It’s not just about the money saved by harvesting solar power on site, says Lawrence. The optics of being sustainable are good for business as well. “If you have some messaging that says, ‘we’re sustainable,’ there are consumers out there who want to stay at a bed and breakfast or go to a brewery or whatever that is environmentally responsible,” adds Lawrence. “It’s actually a business driver. People tell me that they use the concept of being green to help promote their own businesses. It brings business to them.”
Additionally, for many protecting the environment and being a good steward of the Earth for future generates resonates as just the right thing to do. To them, that’s the New Hampshire way.
When advantageous economics, slowing the brain drain and sustainability are in the solar power and renewable energy mix for New Hampshire, so much the better.
“I think we’re on our way. I was very discouraged many times through the years I sat on that committee in the House, but I’m now feeling very confident,” says Kaen. “We’re getting there.”
In the brave new world of transitioning from fossil fuels to renewable energy sources, politics at every level come into play. Just as the March issue went to press, President Donald Trump imposed a 30-percent tariff on the import of solar cell and module imports, which he said would help American manufacturers. But many experts have a different take, so we checked in with our sources to shed light on the change.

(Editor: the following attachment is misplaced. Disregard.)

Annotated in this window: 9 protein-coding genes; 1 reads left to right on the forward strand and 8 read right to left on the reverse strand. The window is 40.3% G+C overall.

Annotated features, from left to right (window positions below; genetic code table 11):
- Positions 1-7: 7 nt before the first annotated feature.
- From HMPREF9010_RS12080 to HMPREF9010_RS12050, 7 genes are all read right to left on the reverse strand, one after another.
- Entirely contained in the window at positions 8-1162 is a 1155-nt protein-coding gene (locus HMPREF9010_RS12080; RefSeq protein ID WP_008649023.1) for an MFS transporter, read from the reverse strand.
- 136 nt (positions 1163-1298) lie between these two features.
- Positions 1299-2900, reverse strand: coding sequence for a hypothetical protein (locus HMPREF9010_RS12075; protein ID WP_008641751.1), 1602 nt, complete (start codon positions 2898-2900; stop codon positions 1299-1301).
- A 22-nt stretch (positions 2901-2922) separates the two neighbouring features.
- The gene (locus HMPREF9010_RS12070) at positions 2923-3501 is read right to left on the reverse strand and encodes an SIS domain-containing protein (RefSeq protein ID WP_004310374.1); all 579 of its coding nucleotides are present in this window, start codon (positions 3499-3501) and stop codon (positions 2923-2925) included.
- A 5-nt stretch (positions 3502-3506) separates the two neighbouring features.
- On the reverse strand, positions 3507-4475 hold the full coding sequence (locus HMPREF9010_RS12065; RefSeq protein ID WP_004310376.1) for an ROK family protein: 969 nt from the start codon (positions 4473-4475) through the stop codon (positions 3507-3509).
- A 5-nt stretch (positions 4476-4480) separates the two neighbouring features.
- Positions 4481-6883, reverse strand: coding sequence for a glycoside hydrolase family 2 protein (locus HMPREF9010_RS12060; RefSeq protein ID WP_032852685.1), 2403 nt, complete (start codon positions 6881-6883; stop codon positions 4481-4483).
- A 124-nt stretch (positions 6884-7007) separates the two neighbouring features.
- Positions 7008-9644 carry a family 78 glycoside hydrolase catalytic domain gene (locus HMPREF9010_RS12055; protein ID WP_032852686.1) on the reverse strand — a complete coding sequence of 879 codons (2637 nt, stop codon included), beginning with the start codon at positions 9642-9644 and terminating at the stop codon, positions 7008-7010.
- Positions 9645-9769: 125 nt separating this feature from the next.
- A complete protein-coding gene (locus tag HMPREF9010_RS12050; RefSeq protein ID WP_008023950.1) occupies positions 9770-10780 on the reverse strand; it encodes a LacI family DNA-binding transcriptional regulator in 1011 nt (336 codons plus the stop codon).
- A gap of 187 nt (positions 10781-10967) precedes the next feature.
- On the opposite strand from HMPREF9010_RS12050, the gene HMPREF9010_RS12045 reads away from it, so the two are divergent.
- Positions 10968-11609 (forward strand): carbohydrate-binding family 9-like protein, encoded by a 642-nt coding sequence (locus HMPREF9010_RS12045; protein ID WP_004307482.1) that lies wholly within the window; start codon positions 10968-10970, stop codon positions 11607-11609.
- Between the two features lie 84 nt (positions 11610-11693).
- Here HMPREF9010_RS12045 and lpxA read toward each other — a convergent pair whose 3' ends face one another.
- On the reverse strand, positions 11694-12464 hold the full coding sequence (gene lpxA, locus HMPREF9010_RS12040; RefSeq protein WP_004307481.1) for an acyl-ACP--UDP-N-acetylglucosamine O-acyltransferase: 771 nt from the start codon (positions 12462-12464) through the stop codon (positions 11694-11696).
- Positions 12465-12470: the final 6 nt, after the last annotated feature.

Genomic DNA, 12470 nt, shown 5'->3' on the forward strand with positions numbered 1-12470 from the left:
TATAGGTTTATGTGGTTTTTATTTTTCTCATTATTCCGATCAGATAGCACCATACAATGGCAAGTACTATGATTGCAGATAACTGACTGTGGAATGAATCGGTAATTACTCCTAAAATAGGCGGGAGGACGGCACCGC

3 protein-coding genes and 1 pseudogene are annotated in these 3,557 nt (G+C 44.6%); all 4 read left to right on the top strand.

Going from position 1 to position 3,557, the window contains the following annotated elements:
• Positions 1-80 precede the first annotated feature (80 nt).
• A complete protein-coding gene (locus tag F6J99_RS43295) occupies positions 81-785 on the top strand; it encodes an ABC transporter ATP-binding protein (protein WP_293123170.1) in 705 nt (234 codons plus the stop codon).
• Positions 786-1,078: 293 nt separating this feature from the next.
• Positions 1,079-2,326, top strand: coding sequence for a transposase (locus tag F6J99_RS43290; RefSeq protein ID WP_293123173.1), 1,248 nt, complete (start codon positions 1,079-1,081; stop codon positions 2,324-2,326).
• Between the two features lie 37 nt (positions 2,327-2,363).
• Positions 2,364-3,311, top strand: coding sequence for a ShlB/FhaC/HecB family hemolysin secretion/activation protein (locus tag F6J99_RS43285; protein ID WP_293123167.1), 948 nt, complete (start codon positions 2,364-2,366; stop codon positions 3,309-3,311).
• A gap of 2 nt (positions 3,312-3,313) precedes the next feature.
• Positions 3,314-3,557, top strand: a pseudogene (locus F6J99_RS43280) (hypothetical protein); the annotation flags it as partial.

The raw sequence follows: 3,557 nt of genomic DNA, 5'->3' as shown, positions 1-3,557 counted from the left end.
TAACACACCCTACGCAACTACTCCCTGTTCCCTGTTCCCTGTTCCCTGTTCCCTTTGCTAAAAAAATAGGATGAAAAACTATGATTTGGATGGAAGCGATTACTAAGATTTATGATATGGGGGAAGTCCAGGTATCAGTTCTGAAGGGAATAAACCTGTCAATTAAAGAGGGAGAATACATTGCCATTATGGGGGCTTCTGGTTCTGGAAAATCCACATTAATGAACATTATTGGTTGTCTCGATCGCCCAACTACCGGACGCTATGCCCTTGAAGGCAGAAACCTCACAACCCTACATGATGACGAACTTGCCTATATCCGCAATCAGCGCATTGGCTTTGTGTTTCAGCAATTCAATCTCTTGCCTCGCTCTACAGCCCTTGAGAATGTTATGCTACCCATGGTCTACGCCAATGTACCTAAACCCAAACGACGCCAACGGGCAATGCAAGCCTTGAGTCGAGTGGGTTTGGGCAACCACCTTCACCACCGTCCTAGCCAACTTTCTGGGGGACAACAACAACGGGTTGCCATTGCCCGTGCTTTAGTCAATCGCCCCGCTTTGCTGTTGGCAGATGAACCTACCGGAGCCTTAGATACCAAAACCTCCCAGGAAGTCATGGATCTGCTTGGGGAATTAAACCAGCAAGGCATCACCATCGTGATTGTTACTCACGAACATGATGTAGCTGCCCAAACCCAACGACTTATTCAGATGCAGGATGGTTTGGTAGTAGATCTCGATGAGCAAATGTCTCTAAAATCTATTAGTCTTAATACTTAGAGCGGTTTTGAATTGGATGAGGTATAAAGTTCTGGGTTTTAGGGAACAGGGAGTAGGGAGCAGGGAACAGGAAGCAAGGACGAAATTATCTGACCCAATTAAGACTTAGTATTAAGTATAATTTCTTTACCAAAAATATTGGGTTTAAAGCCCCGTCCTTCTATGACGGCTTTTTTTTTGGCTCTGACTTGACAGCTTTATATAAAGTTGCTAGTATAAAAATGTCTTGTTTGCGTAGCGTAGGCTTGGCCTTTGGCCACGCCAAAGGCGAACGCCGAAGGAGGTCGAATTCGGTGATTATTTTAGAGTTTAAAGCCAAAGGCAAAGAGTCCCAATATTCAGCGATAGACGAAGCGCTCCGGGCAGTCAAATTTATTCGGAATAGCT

“This is a significant blow to the industry,” says Dan Weeks, ReVision Energy’s director of marketing development. “The estimated resulting job losses are 23,000, and the positive impacts on solar manufacturing are negligible. We have reason to believe there will be virtually no added manufacturing jobs. In the name of protecting American jobs, unfortunately the President’s decision is likely to cost tens of thousands of American jobs in a fast-growing sector that for environmental reasons needs to continue expanding rapidly.”